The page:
At the time, slaves led by Toussaint Louverture in Saint-Domingue were in revolt against France. In 1801, Toussaint Louverture arrived in Santo Domingo, proclaiming the abolition of slavery on behalf of the French Republic and then captured Santo Domingo from the French, taking control of the entire island. In 1802 an army sent by Napoleon under the command of Charles Leclerc, captured Toussaint Louverture and sent him to France as prisoner. In the event, the Dominicans collaborated with Leclerc and his French troops in order to expel the Haitians. Toussaint's successors and yellow fever succeeded in expelling the French again from Saint-Domingue. The nation declared independence as Haiti in 1804. Even after the Haitians had defeated the French, a small French garrison remained in the former Spanish colony.
In 1805, after crowning himself Emperor, Jean-Jacques Dessalines invaded, reaching Santo Domingo before retreating in the face of a French naval squadron. The Haitians fell back through the settled area of the interior, sacking the towns of Monte Plata, Cotui and La Vega, and slaughtering the citizens of Moca and Santiago. They left the fields laid waste, the cities ablaze and the churches in ashes behind them. In Moca only two people survived, thanks to corpses having been piled up on those still living in the church where the principal massacre took place.
In October 1808 the rich landowner Juan Sánchez Ramírez, who had fled Santo Domingo during French rule to Puerto Rico, landed along the northeast coast and began a rebellion in the name of Ferdinand VII against the French colonial administrators in the city of Santo Domingo. The insurgents received aid from Spanish Puerto Rico and British Jamaica. The British blockaded the capital and occupied the port of Samaná; Sánchez defeated those loyal to France at Palo Hincado on November 7. On July 9, 1809, the British captured the city of Santo Domingo and as a consequence returned the eastern part of Hispaniola to Spanish rule.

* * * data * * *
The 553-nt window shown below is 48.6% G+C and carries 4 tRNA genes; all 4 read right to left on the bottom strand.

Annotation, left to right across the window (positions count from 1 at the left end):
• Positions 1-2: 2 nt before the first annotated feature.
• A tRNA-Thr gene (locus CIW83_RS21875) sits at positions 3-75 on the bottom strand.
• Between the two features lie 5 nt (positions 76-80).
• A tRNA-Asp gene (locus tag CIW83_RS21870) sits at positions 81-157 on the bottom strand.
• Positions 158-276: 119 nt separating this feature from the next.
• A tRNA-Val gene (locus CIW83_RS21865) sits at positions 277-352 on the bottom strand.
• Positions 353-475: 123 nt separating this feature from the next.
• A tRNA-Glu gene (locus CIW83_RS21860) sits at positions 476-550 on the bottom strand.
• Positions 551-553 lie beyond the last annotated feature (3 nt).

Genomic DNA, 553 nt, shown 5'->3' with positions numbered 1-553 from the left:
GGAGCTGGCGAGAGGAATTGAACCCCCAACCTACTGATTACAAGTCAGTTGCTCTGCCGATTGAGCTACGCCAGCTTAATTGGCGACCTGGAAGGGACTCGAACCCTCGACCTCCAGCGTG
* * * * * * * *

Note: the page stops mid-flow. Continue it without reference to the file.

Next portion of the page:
Ironically, the Dominicans had gone to war against the French to restore Spanish rule to Santo Domingo just as the rest of Hispanic America was preparing to renounce Spanish colonialism. Moreover, the so-called War of Reconquest, following two invasions by the Haitians, had left the colony completely devastated.
- 1801-1802 Toussaint Louverture
- 1802-1803 Antoine Nicolas Kerverseau
- 1803-1808 Louis Marie Ferrand
- 1808-1809 L. Dubarquier
- Chartrand, René (1996). Napoleon’s Overseas Army (3rd ed.). Hong Kong: Reed International Books Ltd. ISBN 085045-900-1. Retrieved 22 August 2014.
- White, Ashli (2010). Encountering Revolution: Haiti and the Making of the Early Republic. Baltimore, Maryland, U. S. A.: The Johns Hopkins University Press. p. 63. ISBN 978-0-8018-9415-2.
- Schoenrich, Otto (1918). Santo Domingo: a Country with a Future. New York: Macmillan Company. p. 28.
- Roorda, Eric Paul; Derby, Lauren H.; González, Raymundo (2014). The Dominican Republic Reader: History, Culture, Politics. Duke University Press. p. 112.
- Roorda, Eric Paul (2016). Historical Dictionary of the Dominican Republic. Lanham, MD: Rowman & Littlefield. p. 174.
- Scheina, Robert L. (2003). Latin America's Wars: Volume 1. Potomac Books.
- Bethell, Leslie (1984). The Cambridge History of Latin America: Volume 3. Cambridge University Press. pp. 245–48.